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From Diliman to Kennedy Space Center

Josephine Santiago-Bond (Photo from Spot.PH)

Another source of Filipino Pride is the current head of the Advanced Engineering Development Branch of Kennedy Space Center (KSC) which is one of the sites of the National Aeronautics and Space Administration (NASA) in the US.

Josephine Santiago-Bond belongs to a select group of women in NASA that is a traditionally male-dominated agency as per its history and she is a Filipina.

It has come full circle for Josephine who was born in the US during the time when her parents were conducting their Ph.D. studies. They eventually returned to the Philippines when Josephine was still an infant.

She related that the first defining moment for her was when she left her family at age 12 when she was accepted as a scholar at the Philippine Science High School (PSHS). According to her, it sharpened her skills in science and mathematics since the curriculum was heavy on said subjects.  As per her contract for her scholarship, she had to take up either science, mathematics or engineering courses.

Although urged on by her family to take up a science course, Santiago-Bond took up Electronic Engineering at the University of the Philippines, Diliman campus. The course was also composed of predominantly male students. But her perseverance prevailed and she was able to obtain a degree in the said course.

Another crossroads was arrived at when she had to choose between her dream job at a telecommunications company or pursue further studies.

Having come from a family of doctors and scientists, she told that they helped her in making a decision. When she went to the US, her intention was to work for technology companies but there was a downturn in the demand for such workers then early in the 2000s. But she eventually first worked at Daktronics, Inc. as an engineer that designed scoreboards.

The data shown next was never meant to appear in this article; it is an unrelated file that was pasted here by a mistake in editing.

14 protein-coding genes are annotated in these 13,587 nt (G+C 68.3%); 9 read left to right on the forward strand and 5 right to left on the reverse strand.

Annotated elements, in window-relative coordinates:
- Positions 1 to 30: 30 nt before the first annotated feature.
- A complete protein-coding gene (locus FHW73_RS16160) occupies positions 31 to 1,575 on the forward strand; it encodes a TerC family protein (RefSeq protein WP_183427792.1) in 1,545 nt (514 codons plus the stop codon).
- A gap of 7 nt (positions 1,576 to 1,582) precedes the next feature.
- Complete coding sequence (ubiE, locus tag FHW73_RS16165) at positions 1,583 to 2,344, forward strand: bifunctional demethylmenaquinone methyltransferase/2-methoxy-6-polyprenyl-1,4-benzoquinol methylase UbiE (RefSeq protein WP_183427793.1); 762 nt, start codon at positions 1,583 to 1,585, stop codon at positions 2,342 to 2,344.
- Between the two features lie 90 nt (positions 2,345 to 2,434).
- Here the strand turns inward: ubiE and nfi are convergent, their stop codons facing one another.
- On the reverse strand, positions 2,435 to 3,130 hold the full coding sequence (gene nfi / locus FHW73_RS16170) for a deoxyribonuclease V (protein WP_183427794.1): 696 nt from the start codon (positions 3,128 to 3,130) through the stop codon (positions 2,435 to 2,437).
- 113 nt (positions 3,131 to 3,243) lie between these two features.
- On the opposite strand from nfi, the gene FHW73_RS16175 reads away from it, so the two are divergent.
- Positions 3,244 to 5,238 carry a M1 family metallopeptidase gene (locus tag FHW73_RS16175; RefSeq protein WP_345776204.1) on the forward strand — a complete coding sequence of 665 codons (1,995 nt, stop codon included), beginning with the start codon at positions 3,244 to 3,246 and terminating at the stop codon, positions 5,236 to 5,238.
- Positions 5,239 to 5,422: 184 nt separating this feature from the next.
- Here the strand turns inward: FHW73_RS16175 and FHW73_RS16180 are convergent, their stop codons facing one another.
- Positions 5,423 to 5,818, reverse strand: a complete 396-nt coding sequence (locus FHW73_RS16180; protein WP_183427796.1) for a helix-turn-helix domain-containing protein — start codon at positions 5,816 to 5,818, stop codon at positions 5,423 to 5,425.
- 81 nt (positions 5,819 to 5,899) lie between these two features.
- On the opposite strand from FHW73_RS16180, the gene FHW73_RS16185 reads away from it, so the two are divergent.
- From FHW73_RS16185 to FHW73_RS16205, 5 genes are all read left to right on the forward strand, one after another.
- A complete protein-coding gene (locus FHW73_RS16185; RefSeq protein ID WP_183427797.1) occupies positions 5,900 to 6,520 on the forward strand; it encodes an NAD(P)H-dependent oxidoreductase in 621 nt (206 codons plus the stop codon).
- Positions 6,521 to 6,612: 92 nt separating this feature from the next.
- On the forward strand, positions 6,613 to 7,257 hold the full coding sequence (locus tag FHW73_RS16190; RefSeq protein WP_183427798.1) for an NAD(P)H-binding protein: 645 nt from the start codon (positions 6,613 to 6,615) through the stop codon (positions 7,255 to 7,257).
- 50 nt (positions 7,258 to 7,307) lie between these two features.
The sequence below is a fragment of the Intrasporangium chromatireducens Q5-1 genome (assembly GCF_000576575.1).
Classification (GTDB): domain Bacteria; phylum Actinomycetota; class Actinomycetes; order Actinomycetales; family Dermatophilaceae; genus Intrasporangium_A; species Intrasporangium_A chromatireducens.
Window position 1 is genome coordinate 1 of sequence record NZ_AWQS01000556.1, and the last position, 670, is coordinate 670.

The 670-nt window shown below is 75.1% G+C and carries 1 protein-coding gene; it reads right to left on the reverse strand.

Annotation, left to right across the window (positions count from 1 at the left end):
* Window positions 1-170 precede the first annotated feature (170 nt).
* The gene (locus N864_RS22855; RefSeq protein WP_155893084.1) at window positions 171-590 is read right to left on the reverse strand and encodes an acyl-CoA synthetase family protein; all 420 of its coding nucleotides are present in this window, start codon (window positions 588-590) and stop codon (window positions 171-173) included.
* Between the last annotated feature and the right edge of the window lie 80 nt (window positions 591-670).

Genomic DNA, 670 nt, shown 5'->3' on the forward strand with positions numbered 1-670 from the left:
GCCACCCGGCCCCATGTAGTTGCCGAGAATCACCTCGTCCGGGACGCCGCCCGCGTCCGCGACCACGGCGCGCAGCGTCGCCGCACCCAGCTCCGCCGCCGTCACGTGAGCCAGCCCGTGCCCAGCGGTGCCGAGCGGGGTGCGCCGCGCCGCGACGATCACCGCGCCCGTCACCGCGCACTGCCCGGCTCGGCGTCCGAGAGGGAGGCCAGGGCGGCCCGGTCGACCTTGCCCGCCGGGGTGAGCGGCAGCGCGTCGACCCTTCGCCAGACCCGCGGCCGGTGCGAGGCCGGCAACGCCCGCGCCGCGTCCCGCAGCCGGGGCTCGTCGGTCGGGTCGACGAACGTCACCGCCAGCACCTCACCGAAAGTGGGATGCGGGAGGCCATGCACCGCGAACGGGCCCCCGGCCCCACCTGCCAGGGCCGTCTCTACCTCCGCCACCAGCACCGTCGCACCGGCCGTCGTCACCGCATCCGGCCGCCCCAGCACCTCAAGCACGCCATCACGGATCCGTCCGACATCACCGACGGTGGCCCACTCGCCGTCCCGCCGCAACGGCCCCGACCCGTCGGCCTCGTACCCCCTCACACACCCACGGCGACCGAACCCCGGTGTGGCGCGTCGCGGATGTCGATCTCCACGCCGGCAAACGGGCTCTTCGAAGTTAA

Her place of work proved crucial since it was only 2 miles from South Dakota State University (SDSU) where she eventually attended post-graduate studies. With the intention of defraying part of her tuition, she took up a job as a teaching assistant and then as a research assistant for NASA’s Space Grant Consortium.

This further opened up an opportunity of spending one summer at the KSC by performing experiments for SDSU which was available only at KSC. After that, she applied and was accepted at the cooperative internship and after graduation from SDSU was hired by NASA to be an electronics engineer at KSC.

KSC being in Florida also made Josephine comfortable with her place of work since it was very similar to the Philippines with its beaches and palm trees.

Josephine disclosed that she contributed to the design of new technologies, space shuttle ground operations systems, Constellation subsystems design, and even the RESOLVE lunar mission.

“I have experienced first-hand how an impressionable child can grow to love science and engineering by simply being exposed to it. I believe that encouragement to pursue these careers from family and other institutions go a long way, and so does awareness of one’s capabilities and potential,” she said.

“I am the youngest child in a family of doctors, where being a contributing member of society is mandatory,” Josephine added.

It has been a long way for Josephine but the journey has far more to go for this Filipina.

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